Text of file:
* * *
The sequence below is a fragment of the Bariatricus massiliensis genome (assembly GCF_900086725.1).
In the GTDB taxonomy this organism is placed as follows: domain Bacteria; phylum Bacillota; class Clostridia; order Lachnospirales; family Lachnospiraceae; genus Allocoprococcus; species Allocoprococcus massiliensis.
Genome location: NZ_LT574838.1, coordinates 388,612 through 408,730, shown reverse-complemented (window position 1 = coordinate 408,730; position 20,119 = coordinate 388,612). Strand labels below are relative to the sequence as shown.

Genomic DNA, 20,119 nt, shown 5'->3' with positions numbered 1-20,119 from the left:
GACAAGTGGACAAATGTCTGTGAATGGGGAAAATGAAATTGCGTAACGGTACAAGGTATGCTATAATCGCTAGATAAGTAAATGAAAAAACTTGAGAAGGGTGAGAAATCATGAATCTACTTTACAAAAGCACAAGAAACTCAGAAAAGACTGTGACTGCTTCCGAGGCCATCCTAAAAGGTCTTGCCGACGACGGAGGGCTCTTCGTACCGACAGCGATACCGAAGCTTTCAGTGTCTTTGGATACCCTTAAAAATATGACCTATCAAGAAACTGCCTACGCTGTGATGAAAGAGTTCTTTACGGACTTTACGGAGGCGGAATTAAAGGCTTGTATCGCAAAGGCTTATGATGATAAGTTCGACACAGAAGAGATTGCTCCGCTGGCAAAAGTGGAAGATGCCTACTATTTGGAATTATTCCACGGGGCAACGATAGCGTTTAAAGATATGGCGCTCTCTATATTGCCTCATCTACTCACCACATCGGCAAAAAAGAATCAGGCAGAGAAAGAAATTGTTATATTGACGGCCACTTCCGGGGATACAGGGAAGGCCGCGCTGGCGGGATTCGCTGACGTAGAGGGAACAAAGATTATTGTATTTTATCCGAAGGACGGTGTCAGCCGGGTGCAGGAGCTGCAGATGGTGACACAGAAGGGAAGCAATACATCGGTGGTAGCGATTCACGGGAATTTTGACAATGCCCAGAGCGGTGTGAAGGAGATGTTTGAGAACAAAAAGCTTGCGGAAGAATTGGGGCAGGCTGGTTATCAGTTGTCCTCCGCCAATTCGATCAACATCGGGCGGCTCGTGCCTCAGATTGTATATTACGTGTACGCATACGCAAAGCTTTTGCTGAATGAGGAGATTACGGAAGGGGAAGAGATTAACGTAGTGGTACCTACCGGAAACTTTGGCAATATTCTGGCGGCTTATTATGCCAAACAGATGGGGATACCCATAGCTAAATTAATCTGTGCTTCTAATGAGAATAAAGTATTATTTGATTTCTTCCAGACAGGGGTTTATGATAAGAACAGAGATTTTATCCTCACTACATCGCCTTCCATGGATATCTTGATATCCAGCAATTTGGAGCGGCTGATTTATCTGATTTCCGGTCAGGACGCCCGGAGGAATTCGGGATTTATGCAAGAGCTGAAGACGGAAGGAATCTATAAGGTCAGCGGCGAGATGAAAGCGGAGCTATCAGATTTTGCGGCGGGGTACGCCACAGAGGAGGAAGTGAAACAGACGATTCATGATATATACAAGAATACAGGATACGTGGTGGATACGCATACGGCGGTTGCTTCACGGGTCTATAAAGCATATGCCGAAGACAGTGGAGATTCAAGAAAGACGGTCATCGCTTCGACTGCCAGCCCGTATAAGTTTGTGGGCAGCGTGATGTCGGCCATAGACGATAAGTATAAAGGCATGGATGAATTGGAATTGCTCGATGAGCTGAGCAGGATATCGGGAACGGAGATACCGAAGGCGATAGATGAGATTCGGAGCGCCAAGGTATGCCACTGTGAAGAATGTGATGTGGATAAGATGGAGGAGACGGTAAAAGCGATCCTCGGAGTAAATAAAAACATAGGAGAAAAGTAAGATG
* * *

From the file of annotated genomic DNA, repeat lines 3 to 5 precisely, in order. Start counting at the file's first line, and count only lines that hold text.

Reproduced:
Genome location: NZ_LT574838.1, coordinates 388,612 through 408,730, shown reverse-complemented (window position 1 = coordinate 408,730; position 20,119 = coordinate 388,612). Strand labels below are relative to the sequence as shown.

Genomic DNA, 20,119 nt, shown 5'->3' with positions numbered 1-20,119 from the left:
GACAAGTGGACAAATGTCTGTGAATGGGGAAAATGAAATTGCGTAACGGTACAAGGTATGCTATAATCGCTAGATAAGTAAATGAAAAAACTTGAGAAGGGTGAGAAATCATGAATCTACTTTACAAAAGCACAAGAAACTCAGAAAAGACTGTGACTGCTTCCGAGGCCATCCTAAAAGGTCTTGCCGACGACGGAGGGCTCTTCGTACCGACAGCGATACCGAAGCTTTCAGTGTCTTTGGATACCCTTAAAAATATGACCTATCAAGAAACTGCCTACGCTGTGATGAAAGAGTTCTTTACGGACTTTACGGAGGCGGAATTAAAGGCTTGTATCGCAAAGGCTTATGATGATAAGTTCGACACAGAAGAGATTGCTCCGCTGGCAAAAGTGGAAGATGCCTACTATTTGGAATTATTCCACGGGGCAACGATAGCGTTTAAAGATATGGCGCTCTCTATATTGCCTCATCTACTCACCACATCGGCAAAAAAGAATCAGGCAGAGAAAGAAATTGTTATATTGACGGCCACTTCCGGGGATACAGGGAAGGCCGCGCTGGCGGGATTCGCTGACGTAGAGGGAACAAAGATTATTGTATTTTATCCGAAGGACGGTGTCAGCCGGGTGCAGGAGCTGCAGATGGTGACACAGAAGGGAAGCAATACATCGGTGGTAGCGATTCACGGGAATTTTGACAATGCCCAGAGCGGTGTGAAGGAGATGTTTGAGAACAAAAAGCTTGCGGAAGAATTGGGGCAGGCTGGTTATCAGTTGTCCTCCGCCAATTCGATCAACATCGGGCGGCTCGTGCCTCAGATTGTATATTACGTGTACGCATACGCAAAGCTTTTGCTGAATGAGGAGATTACGGAAGGGGAAGAGATTAACGTAGTGGTACCTACCGGAAACTTTGGCAATATTCTGGCGGCTTATTATGCCAAACAGATGGGGATACCCATAGCTAAATTAATCTGTGCTTCTAATGAGAATAAAGTATTATTTGATTTCTTCCAGACAGGGGTTTATGATAAGAACAGAGATTTTATCCTCACTACATCGCCTTCCATGGATATCTTGATATCCAGCAATTTGGAGCGGCTGATTTATCTGATTTCCGGTCAGGACGCCCGGAGGAATTCGGGATTTATGCAAGAGCTGAAGACGGAAGGAATCTATAAGGTCAGCGGCGAGATGAAAGCGGAGCTATCAGATTTTGCGGCGGGGTACGCCACAGAGGAGGAAGTGAAACAGACGATTCATGATATATACAAGAATACAGGATACGTGGTGGATACGCATACGGCGGTTGCTTCACGGGTCTATAAAGCATATGCCGAAGACAGTGGAGATTCAAGAAAGACGGTCATCGCTTCGACTGCCAGCCCGTATAAGTTTGTGGGCAGCGTGATGTCGGCCATAGACGATAAGTATAAAGGCATGGATGAATTGGAATTGCTCGATGAGCTGAGCAGGATATCGGGAACGGAGATACCGAAGGCGATAGATGAGATTCGGAGCGCCAAGGTATGCCACTGTGAAGAATGTGATGTGGATAAGATGGAGGAGACGGTAAAAGCGATCCTCGGAGTAAATAAAAACATAGGAGAAAAGTAAGATG